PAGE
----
From poetry in motion to just poetry.
Kids are introduced to reading to learn how to speak and write at an early age. When they get older, reading becomes a process of how well you remember the story to pass a test instead of an interesting dialogue for interpretation. Growing up, I did not mind the tests if it meant exploring the many meanings found in these pages. I did however long just to read for my own education and enjoyment. Along the way were six movies that sparked my imagination further into the joys of reading.
1. "The Pagemaster" (1994)
This is one of the earliest movies I saw growing up and it definitely consumed my attention. It had fantastic imagery and made reading less of a chore and more of an adventure. With the likes of Macaulay Culkin (or his new legal name, Macaulay Macaulay Culkin Culkin) and Christopher Lloyd, the childhood scale reached a new nostalgic height. The beginning of this film always stood out to me, where Culkin's character is in his tree house. I only knew one kid from middle school who had a tree house and I always wanted to have one of my own. This and the famous melting paint seen in the library; the stuff of horror and movie magic!
2. "Beauty and the Beast" (1991)Beauty and the Beast (1991) Phone Wallpaper
Belle was a girl who read, which surprised me as a kid. Not because of a "girls have cooties" criticism but because she was avid for it. Looking back at the film now, it is wildly poetic and filled with romance. The rose in the jar symbolized the love the Beast has yet to give and receive and the fallen petals are the time passing him by without love. The Beast is the jar and the withering rose is his heart. There are allusions to Frankenstein as well. This Disney film had the best of both worlds and gave me my first glimpse into metaphors.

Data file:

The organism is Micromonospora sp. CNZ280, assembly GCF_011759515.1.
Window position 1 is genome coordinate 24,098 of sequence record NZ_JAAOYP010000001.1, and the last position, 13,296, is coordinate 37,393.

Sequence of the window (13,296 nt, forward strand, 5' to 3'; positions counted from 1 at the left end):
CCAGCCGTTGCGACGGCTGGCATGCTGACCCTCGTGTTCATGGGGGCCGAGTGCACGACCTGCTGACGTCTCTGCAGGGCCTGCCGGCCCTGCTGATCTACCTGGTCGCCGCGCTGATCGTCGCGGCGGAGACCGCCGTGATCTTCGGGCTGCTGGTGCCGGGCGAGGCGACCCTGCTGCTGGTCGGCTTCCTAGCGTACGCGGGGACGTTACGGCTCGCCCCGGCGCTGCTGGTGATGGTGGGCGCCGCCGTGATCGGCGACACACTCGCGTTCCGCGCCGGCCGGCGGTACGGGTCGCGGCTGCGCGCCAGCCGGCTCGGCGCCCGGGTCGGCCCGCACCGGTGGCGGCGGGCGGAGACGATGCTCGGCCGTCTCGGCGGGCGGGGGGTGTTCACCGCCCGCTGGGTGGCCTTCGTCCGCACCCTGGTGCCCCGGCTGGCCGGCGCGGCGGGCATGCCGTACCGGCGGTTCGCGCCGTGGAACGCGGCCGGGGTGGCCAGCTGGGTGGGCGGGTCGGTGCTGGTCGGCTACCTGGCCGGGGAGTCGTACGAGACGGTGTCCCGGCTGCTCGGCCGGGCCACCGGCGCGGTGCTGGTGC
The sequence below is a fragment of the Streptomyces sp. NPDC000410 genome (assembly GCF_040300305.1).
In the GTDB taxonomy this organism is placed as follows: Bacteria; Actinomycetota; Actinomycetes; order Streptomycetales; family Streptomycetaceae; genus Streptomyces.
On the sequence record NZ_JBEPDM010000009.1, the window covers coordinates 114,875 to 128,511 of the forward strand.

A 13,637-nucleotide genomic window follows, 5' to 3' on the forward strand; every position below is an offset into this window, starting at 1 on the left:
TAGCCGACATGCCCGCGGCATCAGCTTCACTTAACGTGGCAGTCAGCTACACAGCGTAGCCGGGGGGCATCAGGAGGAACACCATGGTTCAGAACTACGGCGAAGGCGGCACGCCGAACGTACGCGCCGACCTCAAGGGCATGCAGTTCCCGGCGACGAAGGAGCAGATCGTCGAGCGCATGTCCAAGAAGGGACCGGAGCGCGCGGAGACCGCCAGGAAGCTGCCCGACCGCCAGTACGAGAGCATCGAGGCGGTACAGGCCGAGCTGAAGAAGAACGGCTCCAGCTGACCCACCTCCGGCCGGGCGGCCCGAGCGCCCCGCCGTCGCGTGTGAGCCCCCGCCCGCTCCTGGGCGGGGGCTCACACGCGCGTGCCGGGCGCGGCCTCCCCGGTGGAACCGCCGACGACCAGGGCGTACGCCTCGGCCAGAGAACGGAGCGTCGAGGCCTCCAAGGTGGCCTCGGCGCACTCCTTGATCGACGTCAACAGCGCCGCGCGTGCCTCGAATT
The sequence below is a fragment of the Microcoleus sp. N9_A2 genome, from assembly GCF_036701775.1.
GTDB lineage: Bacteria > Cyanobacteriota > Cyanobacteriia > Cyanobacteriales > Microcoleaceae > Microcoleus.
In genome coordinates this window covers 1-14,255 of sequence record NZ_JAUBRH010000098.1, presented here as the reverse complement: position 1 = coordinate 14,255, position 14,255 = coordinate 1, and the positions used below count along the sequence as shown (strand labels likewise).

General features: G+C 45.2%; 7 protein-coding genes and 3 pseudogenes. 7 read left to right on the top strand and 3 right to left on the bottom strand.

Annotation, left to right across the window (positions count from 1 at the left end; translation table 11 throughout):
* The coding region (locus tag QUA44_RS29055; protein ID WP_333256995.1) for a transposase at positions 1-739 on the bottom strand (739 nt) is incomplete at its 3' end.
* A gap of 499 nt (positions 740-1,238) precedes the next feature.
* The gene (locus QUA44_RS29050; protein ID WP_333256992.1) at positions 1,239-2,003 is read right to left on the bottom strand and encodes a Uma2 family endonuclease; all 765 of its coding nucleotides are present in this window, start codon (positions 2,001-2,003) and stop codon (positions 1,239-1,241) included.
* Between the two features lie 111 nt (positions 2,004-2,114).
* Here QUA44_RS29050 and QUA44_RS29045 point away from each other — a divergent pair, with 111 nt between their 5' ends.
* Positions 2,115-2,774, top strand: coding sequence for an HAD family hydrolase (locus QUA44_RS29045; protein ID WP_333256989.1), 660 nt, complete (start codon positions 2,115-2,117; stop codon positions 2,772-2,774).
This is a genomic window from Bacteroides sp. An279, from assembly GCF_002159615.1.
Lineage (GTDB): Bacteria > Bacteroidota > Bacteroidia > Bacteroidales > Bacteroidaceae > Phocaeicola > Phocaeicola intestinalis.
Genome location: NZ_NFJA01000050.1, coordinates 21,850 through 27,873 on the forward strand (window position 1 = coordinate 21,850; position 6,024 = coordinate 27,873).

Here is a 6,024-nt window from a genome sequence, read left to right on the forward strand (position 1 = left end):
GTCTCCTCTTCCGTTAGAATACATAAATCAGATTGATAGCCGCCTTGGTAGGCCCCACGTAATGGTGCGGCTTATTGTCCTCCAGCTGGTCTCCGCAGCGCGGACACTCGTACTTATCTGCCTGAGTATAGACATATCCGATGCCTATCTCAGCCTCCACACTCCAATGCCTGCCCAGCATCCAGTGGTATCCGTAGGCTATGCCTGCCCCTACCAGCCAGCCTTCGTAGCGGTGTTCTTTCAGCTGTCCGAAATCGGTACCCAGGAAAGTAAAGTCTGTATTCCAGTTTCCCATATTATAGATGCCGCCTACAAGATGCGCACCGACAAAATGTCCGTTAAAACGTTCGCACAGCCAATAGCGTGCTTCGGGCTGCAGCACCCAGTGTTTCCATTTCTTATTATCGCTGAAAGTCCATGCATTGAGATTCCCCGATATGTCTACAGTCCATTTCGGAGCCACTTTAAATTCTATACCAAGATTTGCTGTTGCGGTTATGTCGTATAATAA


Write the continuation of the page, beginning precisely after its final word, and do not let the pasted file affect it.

3. "The Witches" (1990)
In the second grade, Mrs. Walters read us a chapter from Roald Dahl's "The Witches" every day after lunch. After the book was finished, we watched the film it was based on. Practical effects and makeup, hyperbolic acting, and the threat of witches hiding in plain sight made eight-year-old me impressed and inspired. She introduced me to one of my favorite authors and pretty soon I was reading Dahl's "George's Marvelous Medicine," "The Magic Finger," "The Twits," "Charlie and the Chocolate Factory," and "Charlie and the Great Glass Elevator."
4. "James and the Giant Peach" (1996)
Another from a tale by Roald Dahl. I saw the movie before I knew it was a book, but it did not fail to capture my wonder. A young boy who lives with not one but two aggressive and overbearing aunts that shelter him and his dreams of seeing the world. The song "My Name Is James" was the most memorable moment for me. It gave me that feeling of wanting to know more than just my backyard as a kid, and we all get that wanderlust every now and then. It reminded me that I could see the world in the books I read, so I kept reading.
5. "Matilda" (1996)
It goes without saying that Roald Dahl impacted my childhood. It is a great identity-driven piece and coming-of-age story that I could relate to so much and I did not even know it. To be self-aware of certain things, but not others gave me solace and solidarity all at once, and with both, strength. Matilda would have been my playground girlfriend for sure.
6. "Big Fat Liar" (2002)
Frankie Muniz and Amanda Bynes were a powerhouse action and comedy duo. Add Paul Giamatti as an angry and hilarious third wheel, and you get a Disney Channel classic TV movie. This film really was more about writing than reading but it is still the same coin we are dealing with here. Ideas are important, can be appreciated and shared, but stolen. It made me protective of what I wrote and I only shared with others in person rather than online. It makes what we read more honest if we can see each other's feelings readily.
Thanks to these movies, books became longer movies for me.